After The War by The Eaghams This powerful short story reflects on the nature of memory, and making new beginnings with wonderfully poetic and lyrical passages. A vivid evocation of nostalgia. The bombshell had dropped. The houses were blown apart. The vase fell to the floor with a shudder and blood flowed from their faces. Her family were lost in the blast. She survived though relatives were distant. They were once a proud family, their house high-walled and on a steep hill. They didn’t want to deal with the outside world too much, keeping an arms length attitude to the people and the marketplace of life on the green. Their rank hung on the walls in certificates, and accolades.Now they were joined to the earth in all transcendent humility, their souls fled to Paradise. She had to start her life again. The night haunted her with nostalgia that wasn’t her own. It came from someone else, she was no longer. She slept to sleep and not to dream. And her gravitas was in the present and the future,but not in the ancient past. She stayed in the same village for a while there were shady trees and willows providing rest and where she lamented As she grew stronger her rage grew and she played ten pin bowling on her own to vent her sense of loss. The ball reminded her of some cannonball rushing to blow her family to bits. She was laden with a sense of guilt, that somehow it was her fault. But with time, and the replacement of the pins, it affirmed the continuity of love, relationships and life itself,continually perpetuating, in this infinite playground.
She worked in a sleepy town serving at a Café, where old men would dream of youth around her. And as worn out as she was then, to them she was a fresh daisy. The old men sometimes related their stories from the war, the peace after the troubles, the long soaks, the café afternoons, and the walks in the parks. She watched old films on the silver screen every Saturday. Her life slow and wistful, and weak with memory.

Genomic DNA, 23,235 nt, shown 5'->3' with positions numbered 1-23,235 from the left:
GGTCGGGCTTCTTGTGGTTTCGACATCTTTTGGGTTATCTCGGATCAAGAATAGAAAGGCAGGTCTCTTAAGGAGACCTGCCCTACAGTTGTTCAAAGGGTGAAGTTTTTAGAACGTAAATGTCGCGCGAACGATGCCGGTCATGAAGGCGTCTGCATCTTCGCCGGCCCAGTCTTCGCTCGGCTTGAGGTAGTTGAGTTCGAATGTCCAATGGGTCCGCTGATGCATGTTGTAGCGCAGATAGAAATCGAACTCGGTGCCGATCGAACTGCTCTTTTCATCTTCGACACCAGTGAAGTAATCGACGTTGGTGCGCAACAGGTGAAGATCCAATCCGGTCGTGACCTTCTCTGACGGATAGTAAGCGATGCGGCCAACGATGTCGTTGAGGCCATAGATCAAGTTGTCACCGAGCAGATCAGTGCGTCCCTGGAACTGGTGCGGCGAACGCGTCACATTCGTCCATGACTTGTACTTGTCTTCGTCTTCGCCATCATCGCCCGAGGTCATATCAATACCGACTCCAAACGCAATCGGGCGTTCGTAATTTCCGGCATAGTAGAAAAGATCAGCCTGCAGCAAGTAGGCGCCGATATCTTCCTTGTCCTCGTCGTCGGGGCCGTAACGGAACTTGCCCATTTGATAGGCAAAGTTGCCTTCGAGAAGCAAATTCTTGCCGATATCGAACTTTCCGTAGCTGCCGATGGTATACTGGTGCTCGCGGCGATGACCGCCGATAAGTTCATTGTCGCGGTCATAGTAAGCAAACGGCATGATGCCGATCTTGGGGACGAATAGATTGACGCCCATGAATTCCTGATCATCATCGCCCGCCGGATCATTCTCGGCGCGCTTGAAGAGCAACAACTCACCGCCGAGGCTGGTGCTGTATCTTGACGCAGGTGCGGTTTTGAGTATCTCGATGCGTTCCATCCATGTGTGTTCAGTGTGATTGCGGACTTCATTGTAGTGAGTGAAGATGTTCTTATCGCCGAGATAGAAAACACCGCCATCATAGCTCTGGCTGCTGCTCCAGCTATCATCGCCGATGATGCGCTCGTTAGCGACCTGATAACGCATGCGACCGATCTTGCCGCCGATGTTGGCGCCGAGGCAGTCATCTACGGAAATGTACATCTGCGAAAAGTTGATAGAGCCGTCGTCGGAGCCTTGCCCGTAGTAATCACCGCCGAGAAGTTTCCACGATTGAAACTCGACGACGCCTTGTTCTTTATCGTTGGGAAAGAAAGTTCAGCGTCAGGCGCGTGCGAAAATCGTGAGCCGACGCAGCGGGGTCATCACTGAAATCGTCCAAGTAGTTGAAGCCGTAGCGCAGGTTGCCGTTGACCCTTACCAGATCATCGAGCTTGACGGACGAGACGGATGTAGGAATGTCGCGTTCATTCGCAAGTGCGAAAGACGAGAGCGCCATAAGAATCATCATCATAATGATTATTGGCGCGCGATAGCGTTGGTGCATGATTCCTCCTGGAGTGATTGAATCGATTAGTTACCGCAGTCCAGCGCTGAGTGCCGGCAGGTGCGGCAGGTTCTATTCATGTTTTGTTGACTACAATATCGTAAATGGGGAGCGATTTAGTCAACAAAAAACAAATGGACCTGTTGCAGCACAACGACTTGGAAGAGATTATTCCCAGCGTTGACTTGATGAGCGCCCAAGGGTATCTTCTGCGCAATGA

Later bright flowers soon returned and a new village was up ahead withthe season. She regained her strength, taking on the thunder with greater robustness, as if the calm in the storm. She danced in the fury of the storm. The dance of anger. Before she wilting wallflower, too prickly to face the red world, she wouldn’t take by the horns. She did not want a house on a hill no more, she liked the green, and the world was her brothers and sisters. She cared not for souvenirs orphotos to gather dust in some mortgaged and established home dwelling.She craved movement and change, with every turn knowing the nature ofthis transience, this trip she made for the bigger picture over and beyond any hollywood cinema screen. 1. Mustapha 2. Actor Dude 3. Boy from Bath 4. David 5. Imitiaz 6. Agnieska 7. The Workplace 8. Jack and Joseph 9. On Motivation 10. Angela 11. The Deep Sea Diver 12 After The War 13. Nigel, Samantha and Luke 14 James Changzhu 15. Ali and Some Books 16. Joe Bloggs 17. Naveed and Rupesh 18. Lionel 19. Abdul 20. Ajaz 21. Mr Jameson 22. Little John 23. Adventures of Zhi Xin 24. Dave and 'Jim' 25. Timothy © Zubyre Parvez 2017 All Rights Reserved WRITER BIO: Zubyre Parvez (BA hons) studied English Literature at Hertfordshire University. He writes song lyrics, poetry, short stories, reviews, and articles for The Eaghams Blog. His poetry won runners up in a competition judged by Simon Armitage and Margaret Atwood. His poetry has been published in Kobita. His articles have appeared in The Epoch Times as a journalist for the newspaper. He has worked for New Tang Dynasty Television as a journalist. You can catch up with his tweets @TheEaghams ARTIST BIO:The Eaghams aka Zubyre Parvez is an Urban Indie singer songwriter from London. His song The Roots was played on BBC 1Xtra by DJ Excalibuh. He has collaborated with artists such as Mr Hectic and Jason Air formerly of Island records. He has played at The Garage, and various open mics around London.